Does Hunting Mountain Lions Help Mule Deer?

Efforts have been made time and time again throughout the American West to boost mule deer (Odocoileus hemionus) numbers by removing predators like mountain lions (Puma concolor) and coyotes (Canis latrans), but how effective are these measures in increasing deer populations on the landscape? Are there other factors that may have more of an influence on deer numbers than carnivores?

Due to pressures from concerned sportsmen, biologists in states like Idaho and Colorado have conducted experiments where mountain lions and coyotes were removed in hopes that it would bolster deer numbers. Their efforts ultimately yielded mixed results. Interestingly though, researchers have known for decades that removing mountain lions had little influence on deer numbers on the whole.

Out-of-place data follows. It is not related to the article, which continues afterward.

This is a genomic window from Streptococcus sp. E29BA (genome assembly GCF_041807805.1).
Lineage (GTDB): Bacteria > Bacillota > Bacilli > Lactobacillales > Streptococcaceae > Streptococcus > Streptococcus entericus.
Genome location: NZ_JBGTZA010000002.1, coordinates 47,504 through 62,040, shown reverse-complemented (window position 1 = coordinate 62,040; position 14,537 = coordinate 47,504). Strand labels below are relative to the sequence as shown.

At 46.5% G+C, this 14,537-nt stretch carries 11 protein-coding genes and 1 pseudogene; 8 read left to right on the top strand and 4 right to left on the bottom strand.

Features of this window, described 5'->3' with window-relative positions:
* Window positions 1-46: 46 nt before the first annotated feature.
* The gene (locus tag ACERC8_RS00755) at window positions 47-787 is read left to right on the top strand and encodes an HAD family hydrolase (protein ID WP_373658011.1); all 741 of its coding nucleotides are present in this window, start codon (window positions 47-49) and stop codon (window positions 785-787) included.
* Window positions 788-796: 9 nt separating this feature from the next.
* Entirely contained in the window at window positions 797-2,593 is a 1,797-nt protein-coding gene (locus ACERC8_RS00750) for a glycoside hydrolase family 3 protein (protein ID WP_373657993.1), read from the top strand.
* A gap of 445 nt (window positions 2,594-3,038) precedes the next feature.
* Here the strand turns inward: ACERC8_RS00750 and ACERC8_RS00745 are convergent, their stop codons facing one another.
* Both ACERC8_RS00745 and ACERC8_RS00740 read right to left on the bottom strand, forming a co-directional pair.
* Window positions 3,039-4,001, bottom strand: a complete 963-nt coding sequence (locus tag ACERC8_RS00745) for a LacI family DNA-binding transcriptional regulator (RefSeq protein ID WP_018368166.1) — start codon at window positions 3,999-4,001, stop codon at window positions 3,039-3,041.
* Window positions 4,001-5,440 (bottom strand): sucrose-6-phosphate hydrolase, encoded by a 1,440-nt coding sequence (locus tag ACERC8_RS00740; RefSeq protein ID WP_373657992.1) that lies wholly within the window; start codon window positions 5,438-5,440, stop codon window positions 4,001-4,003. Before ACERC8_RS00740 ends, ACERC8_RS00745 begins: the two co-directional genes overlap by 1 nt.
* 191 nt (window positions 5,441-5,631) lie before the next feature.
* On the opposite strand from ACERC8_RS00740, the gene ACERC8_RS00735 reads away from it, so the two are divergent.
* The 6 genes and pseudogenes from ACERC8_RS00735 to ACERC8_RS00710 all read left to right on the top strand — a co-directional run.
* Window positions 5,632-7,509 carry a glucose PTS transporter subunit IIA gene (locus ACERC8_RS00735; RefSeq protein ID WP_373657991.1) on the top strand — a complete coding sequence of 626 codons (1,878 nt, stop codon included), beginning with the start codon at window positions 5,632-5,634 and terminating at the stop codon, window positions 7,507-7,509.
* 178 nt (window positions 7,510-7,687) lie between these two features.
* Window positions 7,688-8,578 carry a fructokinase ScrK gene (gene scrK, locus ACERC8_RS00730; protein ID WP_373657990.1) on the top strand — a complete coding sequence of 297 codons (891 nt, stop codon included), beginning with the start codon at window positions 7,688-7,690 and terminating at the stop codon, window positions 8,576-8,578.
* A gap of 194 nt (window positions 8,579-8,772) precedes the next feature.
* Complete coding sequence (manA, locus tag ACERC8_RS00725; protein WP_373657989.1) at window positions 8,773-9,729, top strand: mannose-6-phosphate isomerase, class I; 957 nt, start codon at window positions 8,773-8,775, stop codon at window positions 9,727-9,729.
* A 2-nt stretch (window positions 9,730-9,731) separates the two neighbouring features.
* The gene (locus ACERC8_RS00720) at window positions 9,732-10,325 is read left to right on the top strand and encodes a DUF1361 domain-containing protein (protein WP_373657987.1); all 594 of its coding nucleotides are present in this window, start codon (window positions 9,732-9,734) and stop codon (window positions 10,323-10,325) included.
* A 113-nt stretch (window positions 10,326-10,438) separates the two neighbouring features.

A recent study by Panthera offers new insight on the old rationale that hunting mountain lions will help increase mule deer populations. The study found that heavy hunting pressures on mountain lions may be having the opposite effect and may actually be hurting deer. Hunters typically seek out the older and larger cats, leaving younger lions on the landscape. The study found that younger mountain lions generally prey upon deer, while the more mature cats target elk. And since hunting doesn’t necessarily reduce the overall number of mountain lions in an area — only the age structure — hunting may be having unintended consequences.

Read more about the study here!

Instead of predators, biologists agree the weather and food are the primary drivers that affect mule deer populations, while habitat loss and degradation also have a role to play.

Denise Peterson

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